Man who saved 669 people from Holocaust didn’t realize they were standing behind him waiting to say thanks decades later

Nicky & Vera: A Quiet Hero of the Holocaust and the Children He Rescued is a new book for children aged 6 to 9. It’s based on the true story of Nicholas “Nicky” Winton, an Englishman who saved 669 children from the Nazis. Vera Gissing is one of the children he saved. Young readers will learn about Vera’s life in her little town near Prague before the Nazis invaded Czechoslovakia in this book written in simple English.

Years later the people he saved came to thank him and he didn’t realize they were right behind him!


The book cover shows little Vera standing alone at a big train station, holding a toy cat and a small suitcase.

Peter Sís has included vivid illustrations of the objects and people Vera left behind inside the book, including her mother and father, her home, a horse…

Winton is invited to Prague by a friend as the Nazis invade Europe. Winton strives to assist families in bringing their kids to safety after realizing the risks.

For hundreds of kids, including Vera, Winton found foster families in England.

Sís does not go into detail on the crimes the Nazis committed or the emotional suffering Vera went through. He reveals that the 250 other kids on the train with her cousins were prevented from leaving Prague.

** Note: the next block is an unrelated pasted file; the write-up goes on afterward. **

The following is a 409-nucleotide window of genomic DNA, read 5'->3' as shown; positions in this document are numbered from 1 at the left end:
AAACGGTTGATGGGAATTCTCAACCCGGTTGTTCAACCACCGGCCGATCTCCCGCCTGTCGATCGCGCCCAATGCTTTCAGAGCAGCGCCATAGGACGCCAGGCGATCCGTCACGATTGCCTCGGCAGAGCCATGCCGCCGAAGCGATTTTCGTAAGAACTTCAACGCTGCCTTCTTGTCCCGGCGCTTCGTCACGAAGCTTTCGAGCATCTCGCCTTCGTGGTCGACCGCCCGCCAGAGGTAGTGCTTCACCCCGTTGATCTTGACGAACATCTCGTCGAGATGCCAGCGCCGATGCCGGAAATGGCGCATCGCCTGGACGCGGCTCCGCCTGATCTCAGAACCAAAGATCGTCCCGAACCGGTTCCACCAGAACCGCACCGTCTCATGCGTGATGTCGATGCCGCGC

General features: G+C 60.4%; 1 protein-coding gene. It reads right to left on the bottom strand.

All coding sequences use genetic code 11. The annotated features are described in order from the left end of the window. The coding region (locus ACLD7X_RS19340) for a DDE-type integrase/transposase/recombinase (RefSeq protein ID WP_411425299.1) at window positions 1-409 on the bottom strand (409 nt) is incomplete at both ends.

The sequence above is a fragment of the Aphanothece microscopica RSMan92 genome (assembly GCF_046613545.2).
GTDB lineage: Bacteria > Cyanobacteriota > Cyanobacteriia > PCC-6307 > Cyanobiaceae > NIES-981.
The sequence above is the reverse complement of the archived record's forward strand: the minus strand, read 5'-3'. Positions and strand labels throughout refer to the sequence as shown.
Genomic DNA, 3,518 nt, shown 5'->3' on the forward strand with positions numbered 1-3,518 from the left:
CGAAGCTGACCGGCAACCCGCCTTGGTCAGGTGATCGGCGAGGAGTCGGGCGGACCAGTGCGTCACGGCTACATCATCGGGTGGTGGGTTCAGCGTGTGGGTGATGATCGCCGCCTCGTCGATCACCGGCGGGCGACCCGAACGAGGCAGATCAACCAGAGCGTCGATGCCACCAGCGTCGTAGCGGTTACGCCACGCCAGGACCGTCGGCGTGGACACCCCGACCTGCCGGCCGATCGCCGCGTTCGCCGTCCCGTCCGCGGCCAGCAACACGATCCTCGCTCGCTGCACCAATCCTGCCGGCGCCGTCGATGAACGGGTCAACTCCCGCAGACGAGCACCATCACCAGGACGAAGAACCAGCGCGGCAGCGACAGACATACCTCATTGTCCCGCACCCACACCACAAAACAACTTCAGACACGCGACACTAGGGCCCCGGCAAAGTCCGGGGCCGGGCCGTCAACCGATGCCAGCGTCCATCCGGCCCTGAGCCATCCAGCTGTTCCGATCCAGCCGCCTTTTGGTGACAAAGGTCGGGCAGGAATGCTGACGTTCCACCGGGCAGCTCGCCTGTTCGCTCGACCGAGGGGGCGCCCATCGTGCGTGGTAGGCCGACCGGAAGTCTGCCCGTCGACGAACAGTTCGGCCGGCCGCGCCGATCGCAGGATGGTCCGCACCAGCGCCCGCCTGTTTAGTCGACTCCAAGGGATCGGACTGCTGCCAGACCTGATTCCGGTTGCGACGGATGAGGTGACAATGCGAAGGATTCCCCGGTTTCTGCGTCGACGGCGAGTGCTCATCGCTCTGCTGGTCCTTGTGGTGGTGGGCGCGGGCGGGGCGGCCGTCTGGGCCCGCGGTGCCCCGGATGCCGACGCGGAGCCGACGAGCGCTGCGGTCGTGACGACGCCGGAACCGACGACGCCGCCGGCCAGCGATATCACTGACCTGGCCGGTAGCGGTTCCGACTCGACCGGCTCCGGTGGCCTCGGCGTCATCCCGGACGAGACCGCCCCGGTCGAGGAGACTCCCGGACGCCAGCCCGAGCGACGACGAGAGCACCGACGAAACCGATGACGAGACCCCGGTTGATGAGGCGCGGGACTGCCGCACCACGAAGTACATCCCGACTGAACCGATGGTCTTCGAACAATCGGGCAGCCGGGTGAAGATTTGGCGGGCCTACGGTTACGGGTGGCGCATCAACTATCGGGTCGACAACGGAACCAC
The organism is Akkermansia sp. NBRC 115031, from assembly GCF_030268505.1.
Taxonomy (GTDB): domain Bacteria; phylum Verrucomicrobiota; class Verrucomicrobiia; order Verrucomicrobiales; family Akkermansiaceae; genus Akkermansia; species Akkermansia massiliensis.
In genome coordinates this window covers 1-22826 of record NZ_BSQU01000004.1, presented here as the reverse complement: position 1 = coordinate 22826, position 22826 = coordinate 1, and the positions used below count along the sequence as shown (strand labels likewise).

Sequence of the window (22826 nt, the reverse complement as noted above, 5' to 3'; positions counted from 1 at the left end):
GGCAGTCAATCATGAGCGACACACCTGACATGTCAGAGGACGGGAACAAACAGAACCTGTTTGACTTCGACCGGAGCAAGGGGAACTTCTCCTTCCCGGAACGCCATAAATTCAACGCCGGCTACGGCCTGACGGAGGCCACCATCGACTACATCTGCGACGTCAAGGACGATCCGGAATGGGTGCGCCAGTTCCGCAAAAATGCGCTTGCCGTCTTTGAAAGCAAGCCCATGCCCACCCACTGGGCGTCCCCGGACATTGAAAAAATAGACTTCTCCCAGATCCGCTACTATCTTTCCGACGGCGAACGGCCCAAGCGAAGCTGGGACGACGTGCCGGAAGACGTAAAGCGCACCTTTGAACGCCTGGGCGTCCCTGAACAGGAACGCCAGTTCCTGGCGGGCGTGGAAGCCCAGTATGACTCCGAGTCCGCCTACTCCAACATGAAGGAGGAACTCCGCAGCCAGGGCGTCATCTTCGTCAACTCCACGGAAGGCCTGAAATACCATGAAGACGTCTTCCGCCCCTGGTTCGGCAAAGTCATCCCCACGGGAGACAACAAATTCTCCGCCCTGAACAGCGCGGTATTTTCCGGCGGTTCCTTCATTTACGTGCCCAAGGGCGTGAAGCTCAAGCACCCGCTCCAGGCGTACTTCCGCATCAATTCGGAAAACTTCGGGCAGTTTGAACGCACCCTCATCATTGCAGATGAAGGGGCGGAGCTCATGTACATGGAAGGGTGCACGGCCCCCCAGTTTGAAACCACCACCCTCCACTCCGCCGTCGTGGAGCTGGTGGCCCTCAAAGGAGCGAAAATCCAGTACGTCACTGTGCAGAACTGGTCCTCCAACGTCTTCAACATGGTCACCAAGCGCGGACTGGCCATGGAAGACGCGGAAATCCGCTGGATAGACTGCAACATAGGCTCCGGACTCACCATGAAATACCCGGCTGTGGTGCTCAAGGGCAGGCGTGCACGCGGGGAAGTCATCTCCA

Her father and Mother had died in the Nazi camps. Her cousins too.

Winton, who was both humble and brave, inspired Sís. The Englishman never mentioned his achievements. His wife was unaware of all of this, and his accomplishments remained a closely guarded secret for decades after WWII. Even the children had no idea who was in charge of keeping them alive.

That changed in 1988 when the BBC staged a sort of surprise reunion. Winton was seated in the front row of a crowded theater. Esther Rantzen, the show’s host, asked, “Is there anyone in our audience who owed their life to Nicholas Winton? If so, could you stand up please?”

Everyone, including Vera Gissing, stood up.

Vera Gissing and Winton became close friends. Gissing’s book Pearls of Childhood contains memoirs about her childhood. She has advanced-stage dementia and is currently 92 years old, according to her daughter Nicola Gissing. Vera married and had her three children in England following the war. Nicola of Winton claims, “I wouldn’t be here if it weren’t for his actions.”

Nicola Gissing is particularly moved by the portrayal of her mother’s early years in Czechoslovakia.

“There’s her parents. That’s her with the cats and how she loved the horses and then the next page with her almost-blind grandmother,” she says. “These are all things I’ve been brought up with, and to see it illustrated is … it’s made me very emotional, but in a nice way.”

Nicola Gissing also recalls hearing from her mother about some of the horrifying things that occurred to people during the Holocaust when she was a very small child, per report.

According to Nicola Gissing, Sís keeps the Holocaust story age-appropriate by focusing on particulars that even very young children can understand and by not making Vera’s escape and the Nazi invasion too scary.

Photo: screencap

This story syndicated with licensed permission from Frank at Follow Frank on Facebook and Twitter

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